Calculating Probability. Product Rule n n Multiplying together the frequencies of independently occurring events to obtain the overall probability of occurrence for all events happening at once. Example: Blood found at the scene of the Nicole Brown Simpson murder scene matched OJ Simpson’s blood with the following blood factors and frequency of occurrence: Type A 26%, Es. D 85% and PGM 2+2 - 2%. When these are multiplied together, the overall probability that the blood is NOT OJ Simpsons is 0. 44% or 1 in 200 that it was NOT OJ’s blood at the crime scene.
Individual Characteristics VS Class Characteristics Evidence that can be associated with a common source with an extremely high degree of probability is said to possess individual characteristics. n Evidence associated with only a group is said to have class characteristics. n
What is the greatest value of class physical evidence? n The value of class physical evidence lies in its ability to corroborate events with data in a manner that is, as nearly as possible, free of human error or bias.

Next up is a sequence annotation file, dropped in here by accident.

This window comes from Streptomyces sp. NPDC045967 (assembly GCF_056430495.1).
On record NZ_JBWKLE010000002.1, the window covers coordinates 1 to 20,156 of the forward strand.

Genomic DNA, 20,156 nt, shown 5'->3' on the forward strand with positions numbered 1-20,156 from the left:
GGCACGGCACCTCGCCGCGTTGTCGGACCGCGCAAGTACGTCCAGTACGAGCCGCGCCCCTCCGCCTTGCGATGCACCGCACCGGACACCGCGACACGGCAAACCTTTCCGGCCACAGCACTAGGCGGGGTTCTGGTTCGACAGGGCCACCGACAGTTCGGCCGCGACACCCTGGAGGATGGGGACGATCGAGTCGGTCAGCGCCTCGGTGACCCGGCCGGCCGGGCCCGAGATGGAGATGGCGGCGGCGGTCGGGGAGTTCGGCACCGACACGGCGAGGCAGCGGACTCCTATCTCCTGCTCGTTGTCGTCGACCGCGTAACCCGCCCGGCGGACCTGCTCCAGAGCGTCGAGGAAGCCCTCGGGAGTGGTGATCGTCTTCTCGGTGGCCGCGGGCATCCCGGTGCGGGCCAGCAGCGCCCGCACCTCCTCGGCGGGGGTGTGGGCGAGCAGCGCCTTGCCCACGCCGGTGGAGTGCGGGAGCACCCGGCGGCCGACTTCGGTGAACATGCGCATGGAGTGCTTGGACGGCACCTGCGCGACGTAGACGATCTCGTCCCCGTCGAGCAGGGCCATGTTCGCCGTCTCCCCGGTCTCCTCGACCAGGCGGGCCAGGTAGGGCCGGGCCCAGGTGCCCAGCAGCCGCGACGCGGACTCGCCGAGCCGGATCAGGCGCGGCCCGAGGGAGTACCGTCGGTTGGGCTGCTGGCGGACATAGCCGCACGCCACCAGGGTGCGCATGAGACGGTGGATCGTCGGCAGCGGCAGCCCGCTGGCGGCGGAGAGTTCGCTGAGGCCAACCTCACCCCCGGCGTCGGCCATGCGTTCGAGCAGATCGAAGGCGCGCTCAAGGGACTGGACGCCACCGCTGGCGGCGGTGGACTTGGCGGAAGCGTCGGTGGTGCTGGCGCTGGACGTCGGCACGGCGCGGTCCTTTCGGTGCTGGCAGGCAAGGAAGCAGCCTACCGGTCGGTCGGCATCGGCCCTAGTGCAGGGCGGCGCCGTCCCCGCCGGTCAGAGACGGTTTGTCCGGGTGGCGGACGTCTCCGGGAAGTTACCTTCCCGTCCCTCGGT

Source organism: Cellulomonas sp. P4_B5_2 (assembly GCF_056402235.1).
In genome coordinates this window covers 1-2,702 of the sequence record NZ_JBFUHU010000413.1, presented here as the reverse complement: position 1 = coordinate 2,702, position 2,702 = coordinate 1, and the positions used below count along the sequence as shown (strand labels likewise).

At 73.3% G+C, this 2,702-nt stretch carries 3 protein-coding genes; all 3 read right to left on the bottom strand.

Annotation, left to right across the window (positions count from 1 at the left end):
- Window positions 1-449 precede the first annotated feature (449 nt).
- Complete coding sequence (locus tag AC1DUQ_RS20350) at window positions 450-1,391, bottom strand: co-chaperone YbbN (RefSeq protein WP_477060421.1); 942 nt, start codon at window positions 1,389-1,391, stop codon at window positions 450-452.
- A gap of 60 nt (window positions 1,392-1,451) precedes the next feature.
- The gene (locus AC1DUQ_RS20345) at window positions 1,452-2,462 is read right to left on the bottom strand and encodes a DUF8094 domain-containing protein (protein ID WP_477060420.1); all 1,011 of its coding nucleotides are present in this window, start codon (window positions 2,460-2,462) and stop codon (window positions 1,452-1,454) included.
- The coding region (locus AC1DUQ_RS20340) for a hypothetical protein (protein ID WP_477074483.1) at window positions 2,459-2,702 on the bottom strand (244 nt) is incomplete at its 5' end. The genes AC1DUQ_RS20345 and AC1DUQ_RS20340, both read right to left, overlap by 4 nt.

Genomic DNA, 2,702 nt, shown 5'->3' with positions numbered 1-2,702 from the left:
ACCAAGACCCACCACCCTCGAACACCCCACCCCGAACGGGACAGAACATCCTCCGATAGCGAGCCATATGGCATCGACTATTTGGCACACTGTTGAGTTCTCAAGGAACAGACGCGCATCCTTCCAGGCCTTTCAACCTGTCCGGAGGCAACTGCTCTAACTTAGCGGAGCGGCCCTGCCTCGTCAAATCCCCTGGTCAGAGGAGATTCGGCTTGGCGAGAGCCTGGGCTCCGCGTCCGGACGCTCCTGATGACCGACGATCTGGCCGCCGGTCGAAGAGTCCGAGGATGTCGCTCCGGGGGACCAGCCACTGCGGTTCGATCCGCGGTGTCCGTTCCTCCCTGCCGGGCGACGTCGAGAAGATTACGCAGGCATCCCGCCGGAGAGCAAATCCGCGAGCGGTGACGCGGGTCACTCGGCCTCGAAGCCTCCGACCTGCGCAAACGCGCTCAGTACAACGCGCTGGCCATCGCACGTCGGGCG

What is the greatest weakness of class physical evidence? n The greatest weakness of class physical evidence is that it cannot relate physical evidence to a common origin with a high degree of certainty. Evidence possessing class characteristics can be associated only with a group and never with a single source.
Cautions and Limitations in Dealing with Physical Evidence n It is important to consider the relevance of scientific evidence before allowing it to be introduced into a criminal case because physical evidence is accorded great weight during jury deliberations. In addition, failure to take proper safeguards when determining the relevance of evidence may unfairly prejudice a case against the accused.
Why does a forensic scientist often opt not to use the most sensitive analytical techniques when comparing suspect substances? n A forensic scientist opts not to use the most sensitive analytical techniques when comparing suspect substances because, carried to the extreme, no two things in this world are alike in every detail. Measurements that are extremely sensitive may show differences between two samples that suggest samples came from different sources even though they actually came from the same source.